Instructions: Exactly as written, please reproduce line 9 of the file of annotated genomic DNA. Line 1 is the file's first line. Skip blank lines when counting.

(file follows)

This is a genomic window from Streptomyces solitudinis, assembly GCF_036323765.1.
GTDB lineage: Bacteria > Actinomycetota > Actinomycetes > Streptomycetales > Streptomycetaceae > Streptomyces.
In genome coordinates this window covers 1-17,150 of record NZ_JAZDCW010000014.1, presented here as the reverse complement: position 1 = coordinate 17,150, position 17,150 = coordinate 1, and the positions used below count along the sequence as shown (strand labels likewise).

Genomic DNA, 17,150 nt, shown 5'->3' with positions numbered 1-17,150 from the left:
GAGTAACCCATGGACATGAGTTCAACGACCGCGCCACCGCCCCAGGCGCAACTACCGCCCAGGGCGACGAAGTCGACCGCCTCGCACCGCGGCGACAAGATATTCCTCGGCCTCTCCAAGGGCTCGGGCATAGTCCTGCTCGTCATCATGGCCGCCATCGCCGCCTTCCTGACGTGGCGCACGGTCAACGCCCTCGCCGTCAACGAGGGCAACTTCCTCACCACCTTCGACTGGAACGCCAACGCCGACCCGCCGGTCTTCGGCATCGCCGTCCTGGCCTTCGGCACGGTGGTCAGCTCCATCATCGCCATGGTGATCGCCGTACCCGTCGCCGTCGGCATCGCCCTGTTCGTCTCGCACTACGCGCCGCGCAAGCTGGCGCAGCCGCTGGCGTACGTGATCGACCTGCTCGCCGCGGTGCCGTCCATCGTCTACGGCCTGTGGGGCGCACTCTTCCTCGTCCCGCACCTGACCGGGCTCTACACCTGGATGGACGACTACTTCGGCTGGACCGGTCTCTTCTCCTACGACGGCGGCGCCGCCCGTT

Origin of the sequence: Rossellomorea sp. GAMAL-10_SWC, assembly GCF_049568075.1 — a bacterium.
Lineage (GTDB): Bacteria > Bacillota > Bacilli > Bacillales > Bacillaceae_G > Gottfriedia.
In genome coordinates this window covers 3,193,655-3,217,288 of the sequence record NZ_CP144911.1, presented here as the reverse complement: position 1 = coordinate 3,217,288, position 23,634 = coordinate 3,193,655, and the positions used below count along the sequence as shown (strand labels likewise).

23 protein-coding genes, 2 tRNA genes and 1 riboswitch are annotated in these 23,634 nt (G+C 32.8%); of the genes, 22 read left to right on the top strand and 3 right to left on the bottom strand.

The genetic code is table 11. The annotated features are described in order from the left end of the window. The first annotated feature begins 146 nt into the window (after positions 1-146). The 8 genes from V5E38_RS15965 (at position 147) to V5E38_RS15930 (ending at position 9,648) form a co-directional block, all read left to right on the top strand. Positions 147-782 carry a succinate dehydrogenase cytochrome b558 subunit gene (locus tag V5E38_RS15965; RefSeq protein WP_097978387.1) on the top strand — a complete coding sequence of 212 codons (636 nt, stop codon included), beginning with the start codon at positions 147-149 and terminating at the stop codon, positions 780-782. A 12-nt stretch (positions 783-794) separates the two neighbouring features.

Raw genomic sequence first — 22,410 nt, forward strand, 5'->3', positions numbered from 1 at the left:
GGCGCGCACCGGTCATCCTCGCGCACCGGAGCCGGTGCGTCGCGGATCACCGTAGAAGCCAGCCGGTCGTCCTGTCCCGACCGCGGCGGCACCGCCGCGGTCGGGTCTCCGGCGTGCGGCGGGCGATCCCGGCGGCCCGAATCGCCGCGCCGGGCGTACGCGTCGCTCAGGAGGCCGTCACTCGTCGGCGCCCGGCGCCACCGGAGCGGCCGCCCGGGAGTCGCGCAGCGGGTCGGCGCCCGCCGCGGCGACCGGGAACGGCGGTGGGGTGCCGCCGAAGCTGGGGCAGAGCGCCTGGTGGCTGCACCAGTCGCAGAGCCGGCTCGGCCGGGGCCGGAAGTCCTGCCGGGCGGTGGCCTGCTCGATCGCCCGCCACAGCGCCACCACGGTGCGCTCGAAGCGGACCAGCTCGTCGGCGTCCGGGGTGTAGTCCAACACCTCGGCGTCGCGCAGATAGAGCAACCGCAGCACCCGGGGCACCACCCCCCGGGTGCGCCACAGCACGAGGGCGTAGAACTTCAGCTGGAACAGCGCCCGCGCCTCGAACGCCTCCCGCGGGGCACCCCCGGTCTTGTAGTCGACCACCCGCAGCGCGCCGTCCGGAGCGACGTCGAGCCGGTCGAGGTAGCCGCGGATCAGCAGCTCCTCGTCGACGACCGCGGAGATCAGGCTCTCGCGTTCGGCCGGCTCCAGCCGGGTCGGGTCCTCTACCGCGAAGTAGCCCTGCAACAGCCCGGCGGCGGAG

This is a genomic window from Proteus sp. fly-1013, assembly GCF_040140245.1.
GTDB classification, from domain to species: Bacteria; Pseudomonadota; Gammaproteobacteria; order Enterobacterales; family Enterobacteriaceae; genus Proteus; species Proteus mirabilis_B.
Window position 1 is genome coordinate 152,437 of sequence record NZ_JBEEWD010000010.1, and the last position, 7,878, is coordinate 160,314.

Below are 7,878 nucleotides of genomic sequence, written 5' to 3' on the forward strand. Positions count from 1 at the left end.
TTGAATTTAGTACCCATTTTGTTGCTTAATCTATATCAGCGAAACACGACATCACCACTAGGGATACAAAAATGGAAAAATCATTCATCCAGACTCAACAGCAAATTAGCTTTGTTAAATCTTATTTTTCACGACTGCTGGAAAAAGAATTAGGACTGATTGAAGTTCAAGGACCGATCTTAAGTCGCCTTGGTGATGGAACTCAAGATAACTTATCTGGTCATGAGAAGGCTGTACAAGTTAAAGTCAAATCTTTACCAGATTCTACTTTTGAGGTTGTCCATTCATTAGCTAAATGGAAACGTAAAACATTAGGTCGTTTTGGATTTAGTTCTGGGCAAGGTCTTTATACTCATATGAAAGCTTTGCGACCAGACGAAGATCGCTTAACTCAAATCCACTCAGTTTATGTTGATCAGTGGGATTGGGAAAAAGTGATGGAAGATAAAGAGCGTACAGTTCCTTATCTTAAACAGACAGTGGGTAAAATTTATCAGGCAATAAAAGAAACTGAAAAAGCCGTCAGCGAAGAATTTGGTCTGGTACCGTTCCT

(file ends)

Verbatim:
23 protein-coding genes, 2 tRNA genes and 1 riboswitch are annotated in these 23,634 nt (G+C 32.8%); of the genes, 22 read left to right on the top strand and 3 right to left on the bottom strand.